The Employee Ownership Update
August 1, 2012
New Report Shows That ESOP Companies Generate More Jobs
In a study
(PDF format) released on July 26, Alex Brill, a former advisor to the Simpson-Bowles bipartisan deficit reduction commission and a fellow at the American Enterprise Institute, concludes "The unique strengths of employee ownership drove company gains and jobs in the past decade, while helping insulate S-ESOP businesses from the adverse effects of the recent recession." Brill found that members of Employee-Owned S Corporations of America increased employment by 60% over the past decade, versus flat employment in the economy as a whole. In response to the report, Ron Kind (D-Wis.) and Erik Paulsen (R-Minn.) of the House Ways and Means Committee wrote, "It's time to reach across the aisle, find the common ground that we know exists, and do everything we can to get our economy back on track and create the good paying jobs we need to sustain economic growth. By fostering highly productive companies, allowing employers to hire and retain employees, and then encouraging saving for sound retirement, the ESOP model can continue to help American workers and middle class families."
ESOP Capital Gains Deduction in Iowa
The governor of Iowa, Terry Branstad, recently signed into law a bill to encourage the creation of ESOPs. The effect of the provision is to create a 50% reduction of Iowa capital gains taxes for business owners selling to an ESOP as long as the ESOP owns at least 30% of the company after the sale. The provision apparently requires sellers to choose between the Iowa tax break and the Section 1042 federal tax incentive, which have significant differences. First, the Iowa legislation does not require the seller to buy qualified reinvestment property (QRP) with the proceeds of the sale. Secondly, the Iowa legislation does not distinguish between C and S corporations, while Section 1042 only applies to C corporations.
JOBS Act Excludes Shares from Compensation Plans from Shareholder Limits
The JOBS Act raised the threshold from 500 to 2,000 on the number of shareholders a closely held company can have before the company becomes treated as a de facto public company. One of the less publicized provisions of the act excludes shares employees receive pursuant to an employee compensation plan from this limit. Ownership from qualified employee benefit plans, such as ESOPs, was already excluded, but this new provision would also apparently exempt, most notably, shares from stock options and employee stock purchase plans. These securities already do not count until they are exercised, but the new law presumably includes them after they are exercised as well. The SEC will have to draft specific regulations.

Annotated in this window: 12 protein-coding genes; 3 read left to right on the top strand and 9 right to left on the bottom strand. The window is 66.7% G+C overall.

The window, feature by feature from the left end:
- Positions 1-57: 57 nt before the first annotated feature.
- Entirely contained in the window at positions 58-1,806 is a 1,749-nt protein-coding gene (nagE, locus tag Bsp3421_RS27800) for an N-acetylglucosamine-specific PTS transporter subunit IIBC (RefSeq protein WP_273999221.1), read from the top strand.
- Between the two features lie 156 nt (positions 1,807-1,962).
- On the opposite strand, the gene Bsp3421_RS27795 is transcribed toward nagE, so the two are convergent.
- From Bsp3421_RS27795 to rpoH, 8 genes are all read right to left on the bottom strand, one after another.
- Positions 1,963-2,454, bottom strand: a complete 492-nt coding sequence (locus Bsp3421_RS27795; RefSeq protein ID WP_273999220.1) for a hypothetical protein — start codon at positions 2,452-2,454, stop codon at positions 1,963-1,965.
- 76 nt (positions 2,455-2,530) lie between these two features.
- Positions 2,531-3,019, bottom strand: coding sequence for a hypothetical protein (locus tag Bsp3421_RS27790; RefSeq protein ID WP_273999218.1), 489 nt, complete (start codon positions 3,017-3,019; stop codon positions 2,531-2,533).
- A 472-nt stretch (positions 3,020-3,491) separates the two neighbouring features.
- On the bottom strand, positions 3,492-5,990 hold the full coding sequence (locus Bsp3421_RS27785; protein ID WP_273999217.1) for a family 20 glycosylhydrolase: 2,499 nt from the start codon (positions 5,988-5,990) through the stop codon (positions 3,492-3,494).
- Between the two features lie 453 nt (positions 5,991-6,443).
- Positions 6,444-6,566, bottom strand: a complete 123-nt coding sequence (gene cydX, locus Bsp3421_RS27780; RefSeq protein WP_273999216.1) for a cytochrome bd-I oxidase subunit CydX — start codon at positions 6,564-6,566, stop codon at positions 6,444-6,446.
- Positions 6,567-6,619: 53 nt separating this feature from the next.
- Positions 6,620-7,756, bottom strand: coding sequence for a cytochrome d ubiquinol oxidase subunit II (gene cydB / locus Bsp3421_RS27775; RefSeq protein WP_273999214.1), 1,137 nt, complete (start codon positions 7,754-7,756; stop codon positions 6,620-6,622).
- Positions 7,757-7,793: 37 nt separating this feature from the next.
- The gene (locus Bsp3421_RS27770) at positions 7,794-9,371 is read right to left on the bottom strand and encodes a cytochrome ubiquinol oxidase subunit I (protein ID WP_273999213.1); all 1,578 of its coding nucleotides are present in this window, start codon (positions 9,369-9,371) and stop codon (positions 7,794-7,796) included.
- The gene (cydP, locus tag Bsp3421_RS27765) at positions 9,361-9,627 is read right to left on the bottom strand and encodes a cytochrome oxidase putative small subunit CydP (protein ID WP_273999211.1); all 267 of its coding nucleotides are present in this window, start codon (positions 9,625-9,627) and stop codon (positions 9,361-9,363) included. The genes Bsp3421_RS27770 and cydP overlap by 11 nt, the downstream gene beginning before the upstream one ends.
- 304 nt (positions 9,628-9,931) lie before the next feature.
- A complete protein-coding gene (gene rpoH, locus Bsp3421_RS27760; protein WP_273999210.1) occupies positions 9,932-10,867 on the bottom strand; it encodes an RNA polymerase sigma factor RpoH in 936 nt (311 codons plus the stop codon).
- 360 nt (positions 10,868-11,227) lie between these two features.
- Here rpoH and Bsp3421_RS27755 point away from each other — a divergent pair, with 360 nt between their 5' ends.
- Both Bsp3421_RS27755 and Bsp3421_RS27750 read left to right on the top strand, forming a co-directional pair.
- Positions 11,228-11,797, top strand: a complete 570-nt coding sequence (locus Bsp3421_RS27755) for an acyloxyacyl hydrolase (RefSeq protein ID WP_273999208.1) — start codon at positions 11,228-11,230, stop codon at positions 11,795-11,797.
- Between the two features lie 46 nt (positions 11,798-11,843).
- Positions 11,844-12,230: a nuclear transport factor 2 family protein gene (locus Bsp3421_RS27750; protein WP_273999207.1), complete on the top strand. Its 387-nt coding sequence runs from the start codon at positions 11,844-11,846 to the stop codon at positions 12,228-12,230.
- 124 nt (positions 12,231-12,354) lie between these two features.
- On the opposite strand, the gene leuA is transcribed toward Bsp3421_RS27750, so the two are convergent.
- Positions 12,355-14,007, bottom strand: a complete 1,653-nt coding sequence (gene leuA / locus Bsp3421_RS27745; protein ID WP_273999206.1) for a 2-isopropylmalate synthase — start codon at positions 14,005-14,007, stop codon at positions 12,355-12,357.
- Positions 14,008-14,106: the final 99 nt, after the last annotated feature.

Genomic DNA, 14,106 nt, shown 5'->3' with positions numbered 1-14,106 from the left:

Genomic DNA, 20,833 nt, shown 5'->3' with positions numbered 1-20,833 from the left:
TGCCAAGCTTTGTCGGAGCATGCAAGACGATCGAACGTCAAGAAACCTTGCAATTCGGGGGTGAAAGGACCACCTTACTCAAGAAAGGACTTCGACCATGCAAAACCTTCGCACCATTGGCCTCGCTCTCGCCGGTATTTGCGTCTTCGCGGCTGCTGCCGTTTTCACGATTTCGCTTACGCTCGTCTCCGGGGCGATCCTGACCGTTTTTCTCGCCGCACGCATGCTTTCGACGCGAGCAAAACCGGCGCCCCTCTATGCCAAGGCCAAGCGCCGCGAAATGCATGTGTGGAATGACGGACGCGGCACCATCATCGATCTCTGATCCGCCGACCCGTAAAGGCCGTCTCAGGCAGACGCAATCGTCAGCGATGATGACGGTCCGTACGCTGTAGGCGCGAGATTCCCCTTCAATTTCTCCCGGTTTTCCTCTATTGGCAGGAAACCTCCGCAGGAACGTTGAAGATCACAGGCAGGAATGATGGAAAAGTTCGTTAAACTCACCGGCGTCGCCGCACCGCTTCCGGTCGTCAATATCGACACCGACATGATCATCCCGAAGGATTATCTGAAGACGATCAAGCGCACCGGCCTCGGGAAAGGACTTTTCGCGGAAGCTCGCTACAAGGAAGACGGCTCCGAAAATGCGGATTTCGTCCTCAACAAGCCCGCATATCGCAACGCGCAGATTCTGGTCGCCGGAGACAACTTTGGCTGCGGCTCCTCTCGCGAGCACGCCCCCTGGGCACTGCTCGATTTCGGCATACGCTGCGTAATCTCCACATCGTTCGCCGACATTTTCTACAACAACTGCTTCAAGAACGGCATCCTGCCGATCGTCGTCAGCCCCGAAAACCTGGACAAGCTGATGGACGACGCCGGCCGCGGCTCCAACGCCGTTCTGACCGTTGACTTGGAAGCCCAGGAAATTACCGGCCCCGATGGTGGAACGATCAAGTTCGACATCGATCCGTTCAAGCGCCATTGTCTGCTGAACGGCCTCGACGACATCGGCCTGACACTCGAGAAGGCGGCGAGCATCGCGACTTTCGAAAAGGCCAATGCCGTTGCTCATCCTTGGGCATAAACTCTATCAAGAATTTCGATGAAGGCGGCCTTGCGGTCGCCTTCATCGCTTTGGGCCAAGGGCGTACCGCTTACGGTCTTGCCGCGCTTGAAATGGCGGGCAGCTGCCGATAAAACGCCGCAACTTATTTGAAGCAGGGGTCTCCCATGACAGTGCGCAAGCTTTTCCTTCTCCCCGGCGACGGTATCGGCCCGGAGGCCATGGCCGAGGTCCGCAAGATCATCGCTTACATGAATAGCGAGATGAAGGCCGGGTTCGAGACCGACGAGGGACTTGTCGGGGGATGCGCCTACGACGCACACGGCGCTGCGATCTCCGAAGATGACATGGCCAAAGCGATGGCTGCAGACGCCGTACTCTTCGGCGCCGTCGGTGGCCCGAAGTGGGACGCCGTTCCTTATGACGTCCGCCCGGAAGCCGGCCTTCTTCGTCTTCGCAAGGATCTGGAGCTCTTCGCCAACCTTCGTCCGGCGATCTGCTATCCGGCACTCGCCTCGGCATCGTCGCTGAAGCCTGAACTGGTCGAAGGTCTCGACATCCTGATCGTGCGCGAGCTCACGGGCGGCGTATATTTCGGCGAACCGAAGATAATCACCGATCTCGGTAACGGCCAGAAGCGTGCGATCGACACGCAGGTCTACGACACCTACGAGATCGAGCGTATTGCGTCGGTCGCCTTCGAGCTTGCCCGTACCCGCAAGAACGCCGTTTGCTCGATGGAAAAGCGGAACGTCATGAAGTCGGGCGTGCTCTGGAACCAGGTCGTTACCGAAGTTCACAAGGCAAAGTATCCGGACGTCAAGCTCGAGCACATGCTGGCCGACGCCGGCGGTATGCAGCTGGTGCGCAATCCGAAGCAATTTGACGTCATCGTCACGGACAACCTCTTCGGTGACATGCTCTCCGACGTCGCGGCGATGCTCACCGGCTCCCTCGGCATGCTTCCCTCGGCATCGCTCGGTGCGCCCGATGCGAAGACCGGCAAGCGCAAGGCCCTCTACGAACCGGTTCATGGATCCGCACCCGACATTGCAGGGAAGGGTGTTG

Employee Ownership Advances in South Africa
South Africa held a conference on employee ownership hosted by the Industrial Development Corporation. Attendees represented many employee ownership companies, service providers to those companies, the government, and quasi-governmental agencies that support employee ownership. Much of the employee ownership in South Africa is driven by Black Economic Empowerment legislation, and participants explored ownership culture, financing alternatives, case studies, and began the formation of an employee ownership center for South Africa. Loren Rodgers and Corey Rosen of the NCEO were speakers.
The Compelling Illogic of ESOPs
Steve Parrish, a contributing writer at Forbes, wrote an article
describing four illogical ways that ESOPs benefit company owners, from seeing the tax code as a friend to business, to borrowing to fund retirement, or, as he puts it, "the best way to keep your business is to sell it."
Select NCEO Seminars and Webinars Offer IRS Credit
In addition to CPE credits (for accountants) and HRCI credits (for human resources personnel), select NCEO seminars and Webinars now offer IRS continuing education credit for enrolled retirement plan agents.
Author biography and other columns in this series
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